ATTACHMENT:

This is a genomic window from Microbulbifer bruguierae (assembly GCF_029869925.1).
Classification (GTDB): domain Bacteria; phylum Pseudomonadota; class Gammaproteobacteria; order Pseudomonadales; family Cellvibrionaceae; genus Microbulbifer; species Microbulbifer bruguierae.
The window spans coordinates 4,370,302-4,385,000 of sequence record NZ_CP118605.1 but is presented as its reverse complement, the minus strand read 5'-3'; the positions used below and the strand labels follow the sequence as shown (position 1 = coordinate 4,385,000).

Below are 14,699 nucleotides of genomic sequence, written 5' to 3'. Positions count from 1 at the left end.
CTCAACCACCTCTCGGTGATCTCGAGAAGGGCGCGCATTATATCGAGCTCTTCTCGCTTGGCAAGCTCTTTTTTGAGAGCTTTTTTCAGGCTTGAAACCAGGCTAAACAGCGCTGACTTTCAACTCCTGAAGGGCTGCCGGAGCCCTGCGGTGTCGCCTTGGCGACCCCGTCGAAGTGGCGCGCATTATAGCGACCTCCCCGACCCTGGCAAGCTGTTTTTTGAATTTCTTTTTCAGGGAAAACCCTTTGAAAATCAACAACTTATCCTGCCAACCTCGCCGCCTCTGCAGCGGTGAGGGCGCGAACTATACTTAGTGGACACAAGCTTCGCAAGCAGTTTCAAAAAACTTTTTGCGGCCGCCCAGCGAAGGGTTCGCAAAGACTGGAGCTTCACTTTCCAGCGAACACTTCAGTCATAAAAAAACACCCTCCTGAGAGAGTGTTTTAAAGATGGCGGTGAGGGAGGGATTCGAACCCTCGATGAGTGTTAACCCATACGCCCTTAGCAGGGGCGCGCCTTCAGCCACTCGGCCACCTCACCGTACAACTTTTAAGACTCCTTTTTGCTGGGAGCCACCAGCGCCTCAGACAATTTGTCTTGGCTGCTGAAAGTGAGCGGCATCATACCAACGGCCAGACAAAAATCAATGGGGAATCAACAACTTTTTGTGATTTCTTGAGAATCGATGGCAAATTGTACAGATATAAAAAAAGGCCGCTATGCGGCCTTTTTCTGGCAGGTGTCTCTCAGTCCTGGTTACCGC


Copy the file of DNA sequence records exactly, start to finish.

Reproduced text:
This is a genomic window from Microbulbifer bruguierae (assembly GCF_029869925.1).
Classification (GTDB): domain Bacteria; phylum Pseudomonadota; class Gammaproteobacteria; order Pseudomonadales; family Cellvibrionaceae; genus Microbulbifer; species Microbulbifer bruguierae.
The window spans coordinates 4,370,302-4,385,000 of sequence record NZ_CP118605.1 but is presented as its reverse complement, the minus strand read 5'-3'; the positions used below and the strand labels follow the sequence as shown (position 1 = coordinate 4,385,000).

Below are 14,699 nucleotides of genomic sequence, written 5' to 3'. Positions count from 1 at the left end.
CTCAACCACCTCTCGGTGATCTCGAGAAGGGCGCGCATTATATCGAGCTCTTCTCGCTTGGCAAGCTCTTTTTTGAGAGCTTTTTTCAGGCTTGAAACCAGGCTAAACAGCGCTGACTTTCAACTCCTGAAGGGCTGCCGGAGCCCTGCGGTGTCGCCTTGGCGACCCCGTCGAAGTGGCGCGCATTATAGCGACCTCCCCGACCCTGGCAAGCTGTTTTTTGAATTTCTTTTTCAGGGAAAACCCTTTGAAAATCAACAACTTATCCTGCCAACCTCGCCGCCTCTGCAGCGGTGAGGGCGCGAACTATACTTAGTGGACACAAGCTTCGCAAGCAGTTTCAAAAAACTTTTTGCGGCCGCCCAGCGAAGGGTTCGCAAAGACTGGAGCTTCACTTTCCAGCGAACACTTCAGTCATAAAAAAACACCCTCCTGAGAGAGTGTTTTAAAGATGGCGGTGAGGGAGGGATTCGAACCCTCGATGAGTGTTAACCCATACGCCCTTAGCAGGGGCGCGCCTTCAGCCACTCGGCCACCTCACCGTACAACTTTTAAGACTCCTTTTTGCTGGGAGCCACCAGCGCCTCAGACAATTTGTCTTGGCTGCTGAAAGTGAGCGGCATCATACCAACGGCCAGACAAAAATCAATGGGGAATCAACAACTTTTTGTGATTTCTTGAGAATCGATGGCAAATTGTACAGATATAAAAAAAGGCCGCTATGCGGCCTTTTTCTGGCAGGTGTCTCTCAGTCCTGGTTACCGC